Actuaries should take action on carbon risk by measuring and monitoring it and forming scenarios, according to an actuary.
Simon Jones, senior investment consultant at Hymans Robertson, outlined a three-point strategy to tackle carbon risk.
Firstly speaking during a webinar Financing the Future: Investment and Carbon Risk, organised by The Actuary, he urged actuaries to build an understanding of how to measure and monitor carbon risk.
"We need to understand carbon footprinting; an identification of how much carbon risk exists within a portfolio," he said.
Secondly, Jones said the best way to understand carbon risk was by modeling scenarios. He suggested a "sensible time horizon" of 10 to 20 years.
Thirdly, Jones called for actions to mitigate carbon risk such as divestment, tilting portfolios and engagement with firms.
"Some of the actions have been taken, particularly around equity assets," he said. "First, there is divestment, where exposures to higher risk of fossil fuel companies are being removed.
"Second, we've seen tilting or hedging portfolios where investors are seeking to manage carbon risk by introducing either positively or negatively balances into their portfolios.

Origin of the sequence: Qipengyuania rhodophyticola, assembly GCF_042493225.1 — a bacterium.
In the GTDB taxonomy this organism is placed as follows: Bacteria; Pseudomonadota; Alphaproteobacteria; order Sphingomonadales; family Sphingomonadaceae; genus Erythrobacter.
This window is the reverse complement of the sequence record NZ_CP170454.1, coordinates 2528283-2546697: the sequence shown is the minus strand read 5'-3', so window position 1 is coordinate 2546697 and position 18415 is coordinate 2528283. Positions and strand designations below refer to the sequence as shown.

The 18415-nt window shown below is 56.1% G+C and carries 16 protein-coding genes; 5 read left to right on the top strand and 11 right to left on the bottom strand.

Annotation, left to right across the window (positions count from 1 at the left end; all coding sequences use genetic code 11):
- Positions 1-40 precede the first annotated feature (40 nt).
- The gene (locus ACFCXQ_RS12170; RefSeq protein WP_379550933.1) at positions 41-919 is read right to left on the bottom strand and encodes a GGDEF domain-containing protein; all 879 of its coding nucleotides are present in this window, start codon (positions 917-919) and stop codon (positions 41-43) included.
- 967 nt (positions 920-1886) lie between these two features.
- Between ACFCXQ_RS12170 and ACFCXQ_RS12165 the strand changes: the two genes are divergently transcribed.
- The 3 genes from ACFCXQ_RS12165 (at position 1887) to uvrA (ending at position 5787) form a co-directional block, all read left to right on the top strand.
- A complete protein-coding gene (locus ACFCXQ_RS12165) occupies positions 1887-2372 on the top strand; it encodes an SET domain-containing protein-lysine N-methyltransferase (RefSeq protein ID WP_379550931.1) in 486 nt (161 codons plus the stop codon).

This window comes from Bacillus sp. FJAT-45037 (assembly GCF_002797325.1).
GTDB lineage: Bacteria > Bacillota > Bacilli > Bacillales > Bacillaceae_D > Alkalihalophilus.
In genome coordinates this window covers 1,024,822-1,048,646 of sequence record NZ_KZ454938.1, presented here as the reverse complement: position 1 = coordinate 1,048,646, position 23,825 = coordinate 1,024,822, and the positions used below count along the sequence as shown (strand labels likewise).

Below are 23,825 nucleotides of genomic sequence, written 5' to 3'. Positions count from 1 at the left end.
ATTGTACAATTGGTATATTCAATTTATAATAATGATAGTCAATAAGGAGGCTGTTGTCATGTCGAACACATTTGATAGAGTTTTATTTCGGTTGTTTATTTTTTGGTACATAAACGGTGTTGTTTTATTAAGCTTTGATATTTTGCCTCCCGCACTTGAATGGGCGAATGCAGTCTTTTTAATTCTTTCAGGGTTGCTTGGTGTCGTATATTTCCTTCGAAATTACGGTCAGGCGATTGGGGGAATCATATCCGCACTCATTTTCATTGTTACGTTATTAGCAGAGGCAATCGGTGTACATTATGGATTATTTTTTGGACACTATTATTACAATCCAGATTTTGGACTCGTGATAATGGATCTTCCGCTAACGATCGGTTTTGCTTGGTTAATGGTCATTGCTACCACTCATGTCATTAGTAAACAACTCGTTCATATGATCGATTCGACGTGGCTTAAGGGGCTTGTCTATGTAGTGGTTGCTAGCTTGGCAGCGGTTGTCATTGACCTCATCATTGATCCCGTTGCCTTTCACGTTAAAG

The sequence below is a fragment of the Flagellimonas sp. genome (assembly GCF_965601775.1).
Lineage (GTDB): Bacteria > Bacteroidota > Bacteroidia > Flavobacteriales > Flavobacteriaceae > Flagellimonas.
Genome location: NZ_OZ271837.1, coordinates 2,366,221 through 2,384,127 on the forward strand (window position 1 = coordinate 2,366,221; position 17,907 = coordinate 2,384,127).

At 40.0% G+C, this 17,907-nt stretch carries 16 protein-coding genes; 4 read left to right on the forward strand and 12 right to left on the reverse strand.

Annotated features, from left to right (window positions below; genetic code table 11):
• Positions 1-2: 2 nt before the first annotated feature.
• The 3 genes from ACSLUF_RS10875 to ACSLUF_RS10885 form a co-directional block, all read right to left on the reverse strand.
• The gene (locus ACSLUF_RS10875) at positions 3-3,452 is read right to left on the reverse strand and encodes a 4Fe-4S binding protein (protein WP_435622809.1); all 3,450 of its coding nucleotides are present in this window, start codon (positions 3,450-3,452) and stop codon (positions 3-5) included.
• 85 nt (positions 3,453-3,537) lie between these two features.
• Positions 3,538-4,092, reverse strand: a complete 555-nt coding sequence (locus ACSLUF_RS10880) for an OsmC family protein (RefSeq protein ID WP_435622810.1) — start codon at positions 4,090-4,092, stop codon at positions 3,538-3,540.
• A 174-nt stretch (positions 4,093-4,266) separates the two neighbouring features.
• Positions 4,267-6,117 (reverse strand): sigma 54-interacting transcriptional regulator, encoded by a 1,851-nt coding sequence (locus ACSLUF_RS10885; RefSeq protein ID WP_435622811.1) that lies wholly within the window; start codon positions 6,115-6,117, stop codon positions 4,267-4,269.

"And finally we've seen increasing levels of engagement, something to interact with and potentially influence the management of the companies in which they might invest."
Jones said climate change should not be viewed in isolation and there could be other limits to growth.
He said any resource constraints caused by climate change could affect government policies such as carbon tax and it would also affect liabilities related to mortality and morbidity. He said there was a direct correlation between the use of fossil fuels and inflation, as "oil has a bearing in most areas in our economy".
Jones acknowledged a "complex network of relationships" between investment and carbon risk. He said societal pressures, government policies and technological changes further complicate the issue.
"Carbon risk is one we clearly can't ignore, given risk management is our bread and butter really, we do have a role to play," Jones said.